Tea Party activist Bob MacGuffie comes out swinging, reminding supporters that last week was “only a tactical win” and lays blame at the feet of “liberal commentators:”
..As for the mainstream media, this election cycle has proved the case there can be no doubt they are completely invested in the Liberal agenda, Democrat leadership and most emphatically, this president.
… First, we’re told we must change our policies and “reach out to women” since Obama garnered the majority of the women’s vote. Wrong – we don’t view women as a separate gender group requiring special benefits. Women benefit mightily from the free-market, limited government principles of conservative governance. The Left created a “war on women” out of thin air and accused Republicans of perpetrating it. The Liberal media compliantly amplified the attacks, which contaminated and distracted virtually every Republican federal race in the country, and clearly most prominently the presidential race. Since the criticism is based entirely on a liberal canard, no change in conservative “policy” is required.
… we are told we must alter our stance on immigration, which in essence is – we believe our federal immigration laws must be followed and our sovereignty protected thru orderly and secure borders.
Red Notes From A Blue State, in a post titled “What Republicans Can Do,” prefers to disparage the coalition that trumped the GOP’s losing election day strategy:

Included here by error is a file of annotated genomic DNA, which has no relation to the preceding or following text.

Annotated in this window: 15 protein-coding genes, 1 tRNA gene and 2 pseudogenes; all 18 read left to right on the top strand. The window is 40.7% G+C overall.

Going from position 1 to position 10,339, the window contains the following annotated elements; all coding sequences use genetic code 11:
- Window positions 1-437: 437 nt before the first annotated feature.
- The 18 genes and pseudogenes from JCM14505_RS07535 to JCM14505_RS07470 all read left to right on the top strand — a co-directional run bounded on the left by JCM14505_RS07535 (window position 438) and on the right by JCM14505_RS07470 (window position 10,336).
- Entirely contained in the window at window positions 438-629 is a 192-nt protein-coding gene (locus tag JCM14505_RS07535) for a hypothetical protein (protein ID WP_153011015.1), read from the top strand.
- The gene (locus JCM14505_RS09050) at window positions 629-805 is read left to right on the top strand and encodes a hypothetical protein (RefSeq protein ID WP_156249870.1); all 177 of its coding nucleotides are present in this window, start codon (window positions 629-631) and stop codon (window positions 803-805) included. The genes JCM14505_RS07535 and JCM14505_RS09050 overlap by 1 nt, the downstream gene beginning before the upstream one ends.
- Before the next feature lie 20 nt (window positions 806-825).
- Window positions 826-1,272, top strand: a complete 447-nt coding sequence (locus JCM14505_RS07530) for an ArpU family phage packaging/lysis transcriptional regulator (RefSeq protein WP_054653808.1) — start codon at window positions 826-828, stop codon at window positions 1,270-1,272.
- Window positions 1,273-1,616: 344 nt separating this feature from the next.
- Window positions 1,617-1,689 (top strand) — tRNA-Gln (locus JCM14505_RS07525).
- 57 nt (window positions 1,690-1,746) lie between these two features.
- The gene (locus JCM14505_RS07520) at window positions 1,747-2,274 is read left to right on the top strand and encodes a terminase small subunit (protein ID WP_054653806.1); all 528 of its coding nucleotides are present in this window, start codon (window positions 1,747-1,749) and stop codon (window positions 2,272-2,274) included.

Behold the New Democratic Majority – Blacks, Latinos, voters under 30 and single white women allured by Obama’s promise of a Planned Parenthood abortion center in every pot … The imminent arrival of what Republicans used to call, a note of disapproval in their tone, the Nanny State — a federal government octopus that wipes every tear with dollars taken from the idle rich while directing the flow of business in what has been quaintly called the private economy — is supposed to hold this alliance together.
Over at Make Blue Red, Chris Healy also takes a blame-the-pitiful-media approach, skewering a timid and over-worked press corps instead of the party’s candidate for U.S. Senate who failed to make any gains at all over her 2010 campaign:
Most political coverage of any detail appeared two weeks before this Election with dry biographies and a few quotes. There was no serious coverage of any races this Election except process stories or stories about polls. But there was plenty of whining and complaining by reporters and editors about the unavailability of Republican Linda McMahon during her U.S. Senate race.
… Republicans must realize that the media are spread thin and are generally uninterested in Republican positions or principles. The best one can hope for is to establish a professional relationship with media types, work reporters with well-reasoned and articulated positions and deliver them with passion. Candidates must make their arguments interesting, humorous and quotable.
… And assume the worst will always happen to a Republican candidate or incumbent. In the meantime, let’s stop feeding the media beast, keep our heads and sharpen our bayonets for the next battle.